Adolescent Idiopathic Scoliosis. The Role of Low Dose Computed Tomography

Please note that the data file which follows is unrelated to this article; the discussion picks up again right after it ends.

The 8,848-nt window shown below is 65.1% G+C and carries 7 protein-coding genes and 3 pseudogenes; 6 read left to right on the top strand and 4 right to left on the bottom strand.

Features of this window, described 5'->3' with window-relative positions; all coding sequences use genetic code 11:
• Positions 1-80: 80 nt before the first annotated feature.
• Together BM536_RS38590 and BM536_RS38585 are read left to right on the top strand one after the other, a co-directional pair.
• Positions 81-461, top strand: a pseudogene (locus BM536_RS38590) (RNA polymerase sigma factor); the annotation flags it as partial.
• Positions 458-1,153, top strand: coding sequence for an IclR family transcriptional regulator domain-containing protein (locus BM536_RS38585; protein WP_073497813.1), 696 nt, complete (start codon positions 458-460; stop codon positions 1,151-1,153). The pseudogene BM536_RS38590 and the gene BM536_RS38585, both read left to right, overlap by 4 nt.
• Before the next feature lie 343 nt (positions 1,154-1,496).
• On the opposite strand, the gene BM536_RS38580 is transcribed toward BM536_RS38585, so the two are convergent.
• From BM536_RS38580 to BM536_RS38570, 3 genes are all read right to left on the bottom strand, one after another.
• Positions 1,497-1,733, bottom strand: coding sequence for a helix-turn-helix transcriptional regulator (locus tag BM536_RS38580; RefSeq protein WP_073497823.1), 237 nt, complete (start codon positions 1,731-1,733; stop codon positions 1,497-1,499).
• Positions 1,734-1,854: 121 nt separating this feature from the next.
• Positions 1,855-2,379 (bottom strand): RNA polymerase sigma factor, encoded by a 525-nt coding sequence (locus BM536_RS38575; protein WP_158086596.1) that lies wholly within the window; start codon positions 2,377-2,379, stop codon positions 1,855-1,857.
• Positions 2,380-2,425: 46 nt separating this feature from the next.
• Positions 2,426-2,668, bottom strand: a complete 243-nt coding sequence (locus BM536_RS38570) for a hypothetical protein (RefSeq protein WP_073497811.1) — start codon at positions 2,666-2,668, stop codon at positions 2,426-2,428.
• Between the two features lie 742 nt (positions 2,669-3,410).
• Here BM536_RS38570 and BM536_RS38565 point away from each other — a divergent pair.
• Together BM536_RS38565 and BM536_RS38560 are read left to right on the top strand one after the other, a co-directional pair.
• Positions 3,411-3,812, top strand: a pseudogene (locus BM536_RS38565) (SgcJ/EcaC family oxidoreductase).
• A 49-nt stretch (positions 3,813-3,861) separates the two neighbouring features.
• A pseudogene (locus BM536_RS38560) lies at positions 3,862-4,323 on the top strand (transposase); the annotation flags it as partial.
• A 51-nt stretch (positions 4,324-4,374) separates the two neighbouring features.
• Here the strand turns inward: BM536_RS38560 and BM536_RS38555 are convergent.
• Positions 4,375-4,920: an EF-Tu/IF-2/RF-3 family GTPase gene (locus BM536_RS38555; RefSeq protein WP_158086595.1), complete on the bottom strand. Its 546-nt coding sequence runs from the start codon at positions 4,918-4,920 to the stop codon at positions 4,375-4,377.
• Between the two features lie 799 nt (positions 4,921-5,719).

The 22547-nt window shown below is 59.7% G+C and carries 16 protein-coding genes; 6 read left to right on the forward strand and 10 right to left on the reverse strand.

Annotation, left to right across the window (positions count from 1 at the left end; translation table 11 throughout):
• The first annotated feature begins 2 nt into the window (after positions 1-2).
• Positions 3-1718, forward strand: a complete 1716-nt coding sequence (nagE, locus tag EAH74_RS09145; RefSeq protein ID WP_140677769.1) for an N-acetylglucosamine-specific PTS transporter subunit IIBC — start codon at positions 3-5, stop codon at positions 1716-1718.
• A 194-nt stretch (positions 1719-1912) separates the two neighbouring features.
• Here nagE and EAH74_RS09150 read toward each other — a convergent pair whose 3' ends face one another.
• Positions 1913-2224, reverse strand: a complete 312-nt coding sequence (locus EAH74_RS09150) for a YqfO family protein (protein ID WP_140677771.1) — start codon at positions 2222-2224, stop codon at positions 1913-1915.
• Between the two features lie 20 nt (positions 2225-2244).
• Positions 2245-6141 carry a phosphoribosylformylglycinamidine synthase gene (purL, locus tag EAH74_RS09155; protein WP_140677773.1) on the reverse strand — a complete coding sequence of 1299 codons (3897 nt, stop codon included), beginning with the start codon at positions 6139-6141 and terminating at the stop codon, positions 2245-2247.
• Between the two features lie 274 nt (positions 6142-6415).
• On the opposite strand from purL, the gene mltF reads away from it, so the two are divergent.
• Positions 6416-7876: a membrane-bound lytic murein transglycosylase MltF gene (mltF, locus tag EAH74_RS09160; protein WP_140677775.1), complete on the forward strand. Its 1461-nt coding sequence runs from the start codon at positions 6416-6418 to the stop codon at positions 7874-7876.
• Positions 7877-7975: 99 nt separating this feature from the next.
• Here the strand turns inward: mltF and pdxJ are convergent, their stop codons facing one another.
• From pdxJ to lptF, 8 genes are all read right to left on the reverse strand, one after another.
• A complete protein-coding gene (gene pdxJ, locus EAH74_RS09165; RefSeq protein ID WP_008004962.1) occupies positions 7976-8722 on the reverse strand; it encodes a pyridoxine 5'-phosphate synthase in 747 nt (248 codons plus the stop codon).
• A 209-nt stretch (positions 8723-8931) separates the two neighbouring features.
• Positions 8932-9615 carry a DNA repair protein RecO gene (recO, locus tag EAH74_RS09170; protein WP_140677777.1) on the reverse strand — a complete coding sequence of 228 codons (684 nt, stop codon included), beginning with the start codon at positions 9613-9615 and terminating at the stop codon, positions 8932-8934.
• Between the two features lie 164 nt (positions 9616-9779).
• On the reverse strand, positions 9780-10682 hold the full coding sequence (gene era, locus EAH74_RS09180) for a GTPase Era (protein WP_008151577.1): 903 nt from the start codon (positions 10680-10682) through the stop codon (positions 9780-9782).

Abstract: Continuous implementation of new operative methods for correction and stabilization of spinal deformities in young patients with AIS demands a detailed morphological analysis of the vertebral column. CT spine according to protocols available in daily clinical practice means high radiation dose to these young individuals. All examinations included in this thesis were performed on a 16-slice CT scanner. Examination of the chest phantom in paper I showed that the radiation dose of the spine (including 15 vertebrae) was 20 times lower than that of routinely used protocols for CT examination of the spine in children (0.38 mSv vs 7.76 mSv). In paper II the radiation dose and the impact of dose reduction on image quality were evaluated in 113 consecutive examinations with low-dose spine CT and compared with that of 127 CTs after trauma and 15 CTs performed according to a previously used ANV-protocol of a limited part of the vertebral column. The effective dose of the low-dose spine CT (0.01 mSv/cm scan length) was 20 times lower than that of the standard CT for trauma (0.20 mSv/cm scan length). The absorbed doses to the breasts, genital organs, and thyroid gland in the low-dose spine CT was 8, 265, and 22 times lower than the corresponding doses in CT for trauma. This significant dose reduction conveyed no impact on image quality with regard to answering the clinical questions at issue for the preoperative CTs and for the postoperative CTs after posterior corrective surgery. In paper III the low-dose CT showed to be a reliable method in the evaluation of screw placement in patients with AIS after posterior scoliosis surgery with titanium implants, using the new grading system for screw misplacement. Our proposed grading system for screw misplacement has shown to be feasible, practical, and easy to perform and is in line with the general agreement about the harmlessness of misplacement with minor pedicle breach. In paper IV the evaluation of the clinical and radiological outcome of 49 patients with AIS operated on with titanium “all-pedicle screw construct” showed an overall misplacement rate of 17 %. No evidence of neurovascular complications was reported. In parity with most of the reports in the literature the lateral- and medial cortical perforation were the most common types of screw misplacement (8 % and 6.1 % respectively).
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